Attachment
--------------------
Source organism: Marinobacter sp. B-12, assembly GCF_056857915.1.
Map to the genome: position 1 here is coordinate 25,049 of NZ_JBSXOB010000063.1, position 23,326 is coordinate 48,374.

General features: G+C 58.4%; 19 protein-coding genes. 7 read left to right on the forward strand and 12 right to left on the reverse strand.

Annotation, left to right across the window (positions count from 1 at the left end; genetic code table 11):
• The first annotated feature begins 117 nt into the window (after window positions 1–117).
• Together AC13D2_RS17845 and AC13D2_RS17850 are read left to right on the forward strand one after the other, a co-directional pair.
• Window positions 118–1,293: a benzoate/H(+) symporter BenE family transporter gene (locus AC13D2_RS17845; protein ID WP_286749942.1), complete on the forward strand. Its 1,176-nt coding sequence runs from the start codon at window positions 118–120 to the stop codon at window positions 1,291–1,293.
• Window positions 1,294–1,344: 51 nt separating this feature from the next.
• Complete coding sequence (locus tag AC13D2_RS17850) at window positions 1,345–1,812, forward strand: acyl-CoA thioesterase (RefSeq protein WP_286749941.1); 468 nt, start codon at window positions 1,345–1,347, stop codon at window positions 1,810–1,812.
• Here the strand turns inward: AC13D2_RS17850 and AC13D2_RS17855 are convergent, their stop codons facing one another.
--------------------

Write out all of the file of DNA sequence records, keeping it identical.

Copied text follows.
Source organism: Marinobacter sp. B-12, assembly GCF_056857915.1.
Map to the genome: position 1 here is coordinate 25,049 of NZ_JBSXOB010000063.1, position 23,326 is coordinate 48,374.

General features: G+C 58.4%; 19 protein-coding genes. 7 read left to right on the forward strand and 12 right to left on the reverse strand.

Annotation, left to right across the window (positions count from 1 at the left end; genetic code table 11):
• The first annotated feature begins 117 nt into the window (after window positions 1–117).
• Together AC13D2_RS17845 and AC13D2_RS17850 are read left to right on the forward strand one after the other, a co-directional pair.
• Window positions 118–1,293: a benzoate/H(+) symporter BenE family transporter gene (locus AC13D2_RS17845; protein ID WP_286749942.1), complete on the forward strand. Its 1,176-nt coding sequence runs from the start codon at window positions 118–120 to the stop codon at window positions 1,291–1,293.
• Window positions 1,294–1,344: 51 nt separating this feature from the next.
• Complete coding sequence (locus tag AC13D2_RS17850) at window positions 1,345–1,812, forward strand: acyl-CoA thioesterase (RefSeq protein WP_286749941.1); 468 nt, start codon at window positions 1,345–1,347, stop codon at window positions 1,810–1,812.
• Here the strand turns inward: AC13D2_RS17850 and AC13D2_RS17855 are convergent, their stop codons facing one another.